I love good rock photography, always have. The power of an image is something that still draws me even today in this age of YouTube and photoshop excess. When I saw the work of photographer Russ Brockel I was immediately blown away and just knew I had to find out more from somebody who I think is a genius with a camera. His embrace of black and white images provides for some stunning snapshots in time and I am pumped that he has agreed to have a talk with us about his work, his motivation and why he does what he does. Make sure you check out the gallery at the end of the interview for a generous sample of his work.
RRR: How long have you been into photography and what inspired you to pursue it?
Russ Brockel: The easiest way to answer the first part of that question would have been with a photograph which I unfortunately no longer have. The photograph was of me aged 5 years taking a photo of the person taking the photo of me. I don’t actually remember taking that photo but I also don’t remember a time in my life when I didn’t have a camera in my hand. I didn’t spend much time at school, I found it intensely boring and preferred to be out with my friend, a Yashica Penta which I think was a hand-me-down from a pretty lunatic alcoholic uncle..he was my hero!
Although school drove me crazy, for many reasons, the one thing that held my interest was the art class. It wasn’t the class itself that interested me but our teacher. I suppose he would be called a ‘hippy’ these days and he certainly filled the criteria but to me he was a breath of fresh air. His classes were an ‘experience’ in themselves. If the weather was poor we would stay in but the door would be locked and the stereo would be turned up. All students were encouraged to bring in their favourite music, mine being Black Sabbath, which would blast out as we let rip with paint on canvases, with knives on pieces of wood and hammers on blocks of sandstone..and any combination of the above! If the weather was good we would be out in the town, in the country, up trees, in rivers, running through the streets but all with a mind to recreate those feelings when back in the classroom. I have wonderful memories of the interest he took in my images. He was himself a keen photographer and seemed to recognize something in me which he invested in. I suppose he is the answer to the second part of your question. Any creativity I may now display is mainly thanks to his mentoring.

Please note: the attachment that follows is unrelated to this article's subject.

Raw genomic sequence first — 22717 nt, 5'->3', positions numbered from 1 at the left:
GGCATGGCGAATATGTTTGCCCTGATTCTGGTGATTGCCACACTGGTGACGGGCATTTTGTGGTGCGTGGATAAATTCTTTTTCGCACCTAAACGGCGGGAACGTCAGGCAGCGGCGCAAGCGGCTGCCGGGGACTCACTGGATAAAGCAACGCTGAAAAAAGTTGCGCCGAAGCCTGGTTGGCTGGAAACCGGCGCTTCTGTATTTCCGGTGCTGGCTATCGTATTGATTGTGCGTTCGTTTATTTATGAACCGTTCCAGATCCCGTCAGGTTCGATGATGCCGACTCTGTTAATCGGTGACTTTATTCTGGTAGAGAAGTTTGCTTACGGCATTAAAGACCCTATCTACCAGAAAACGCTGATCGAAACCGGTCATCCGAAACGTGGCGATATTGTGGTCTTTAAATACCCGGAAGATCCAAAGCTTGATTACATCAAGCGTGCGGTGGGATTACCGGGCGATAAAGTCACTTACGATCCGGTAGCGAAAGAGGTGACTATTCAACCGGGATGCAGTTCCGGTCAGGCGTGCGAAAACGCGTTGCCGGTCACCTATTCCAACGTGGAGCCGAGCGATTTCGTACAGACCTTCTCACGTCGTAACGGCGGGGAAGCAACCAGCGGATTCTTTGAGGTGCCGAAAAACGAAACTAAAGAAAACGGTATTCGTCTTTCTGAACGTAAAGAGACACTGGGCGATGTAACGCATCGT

Those years were certainly formative but I put the camera down when my hormones kicked in. Girls, music, alcohol, drugs and motor bikes…but that’s another story!
RRR: Where are you based?